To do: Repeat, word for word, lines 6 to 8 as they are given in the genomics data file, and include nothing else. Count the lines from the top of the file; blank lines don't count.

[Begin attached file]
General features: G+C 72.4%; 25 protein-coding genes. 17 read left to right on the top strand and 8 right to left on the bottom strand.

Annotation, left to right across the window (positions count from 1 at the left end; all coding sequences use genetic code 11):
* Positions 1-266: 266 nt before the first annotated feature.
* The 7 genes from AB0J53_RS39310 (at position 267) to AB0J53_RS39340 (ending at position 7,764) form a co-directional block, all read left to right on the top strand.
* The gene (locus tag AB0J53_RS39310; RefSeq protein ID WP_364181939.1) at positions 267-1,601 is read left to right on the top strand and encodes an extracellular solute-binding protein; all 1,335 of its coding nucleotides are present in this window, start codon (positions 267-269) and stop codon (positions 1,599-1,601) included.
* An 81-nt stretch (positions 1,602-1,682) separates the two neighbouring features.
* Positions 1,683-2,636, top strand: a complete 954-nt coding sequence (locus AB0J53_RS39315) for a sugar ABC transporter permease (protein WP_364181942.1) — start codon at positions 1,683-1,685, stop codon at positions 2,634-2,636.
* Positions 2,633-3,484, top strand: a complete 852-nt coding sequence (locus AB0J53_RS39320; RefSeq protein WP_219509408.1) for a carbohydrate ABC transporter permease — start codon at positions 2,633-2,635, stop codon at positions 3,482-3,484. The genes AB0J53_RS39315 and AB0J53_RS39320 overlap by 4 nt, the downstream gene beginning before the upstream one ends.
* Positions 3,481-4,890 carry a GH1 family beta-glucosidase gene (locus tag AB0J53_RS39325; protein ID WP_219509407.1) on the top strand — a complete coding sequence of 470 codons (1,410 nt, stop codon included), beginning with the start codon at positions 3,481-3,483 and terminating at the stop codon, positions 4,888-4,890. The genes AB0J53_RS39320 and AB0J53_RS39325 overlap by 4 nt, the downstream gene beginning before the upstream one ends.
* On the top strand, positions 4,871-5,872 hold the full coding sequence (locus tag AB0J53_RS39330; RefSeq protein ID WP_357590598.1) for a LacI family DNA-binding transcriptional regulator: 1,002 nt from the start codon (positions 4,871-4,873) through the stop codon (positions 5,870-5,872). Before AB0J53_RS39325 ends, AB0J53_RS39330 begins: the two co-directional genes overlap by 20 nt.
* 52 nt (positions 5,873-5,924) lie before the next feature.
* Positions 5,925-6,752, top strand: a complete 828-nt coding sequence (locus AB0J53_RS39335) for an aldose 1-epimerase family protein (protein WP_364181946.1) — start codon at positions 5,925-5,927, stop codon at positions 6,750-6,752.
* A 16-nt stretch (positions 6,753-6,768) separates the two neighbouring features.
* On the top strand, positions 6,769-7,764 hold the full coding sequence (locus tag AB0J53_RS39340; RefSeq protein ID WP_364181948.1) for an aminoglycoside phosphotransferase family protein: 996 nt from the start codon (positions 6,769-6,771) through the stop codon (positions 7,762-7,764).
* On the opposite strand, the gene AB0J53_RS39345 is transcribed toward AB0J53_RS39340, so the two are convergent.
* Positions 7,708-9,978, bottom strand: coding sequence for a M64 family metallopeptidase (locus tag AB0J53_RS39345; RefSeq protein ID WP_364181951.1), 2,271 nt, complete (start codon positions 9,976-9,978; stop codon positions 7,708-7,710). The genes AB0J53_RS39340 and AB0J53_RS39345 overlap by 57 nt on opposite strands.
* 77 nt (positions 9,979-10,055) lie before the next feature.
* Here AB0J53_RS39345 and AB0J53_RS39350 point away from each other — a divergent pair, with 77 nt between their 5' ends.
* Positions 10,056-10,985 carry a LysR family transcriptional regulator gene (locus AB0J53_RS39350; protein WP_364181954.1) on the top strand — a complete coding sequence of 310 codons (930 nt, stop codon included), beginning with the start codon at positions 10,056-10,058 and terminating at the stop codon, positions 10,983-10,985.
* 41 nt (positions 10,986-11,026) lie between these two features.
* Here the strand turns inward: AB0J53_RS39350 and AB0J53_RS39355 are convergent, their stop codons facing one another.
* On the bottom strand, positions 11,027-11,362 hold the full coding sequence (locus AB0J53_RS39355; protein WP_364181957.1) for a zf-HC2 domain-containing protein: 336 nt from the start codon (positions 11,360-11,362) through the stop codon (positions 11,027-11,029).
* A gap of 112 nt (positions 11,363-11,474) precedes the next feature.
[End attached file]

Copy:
* An 81-nt stretch (positions 1,602-1,682) separates the two neighbouring features.
* Positions 1,683-2,636, top strand: a complete 954-nt coding sequence (locus AB0J53_RS39315) for a sugar ABC transporter permease (protein WP_364181942.1) — start codon at positions 1,683-1,685, stop codon at positions 2,634-2,636.
* Positions 2,633-3,484, top strand: a complete 852-nt coding sequence (locus AB0J53_RS39320; RefSeq protein WP_219509408.1) for a carbohydrate ABC transporter permease — start codon at positions 2,633-2,635, stop codon at positions 3,482-3,484. The genes AB0J53_RS39315 and AB0J53_RS39320 overlap by 4 nt, the downstream gene beginning before the upstream one ends.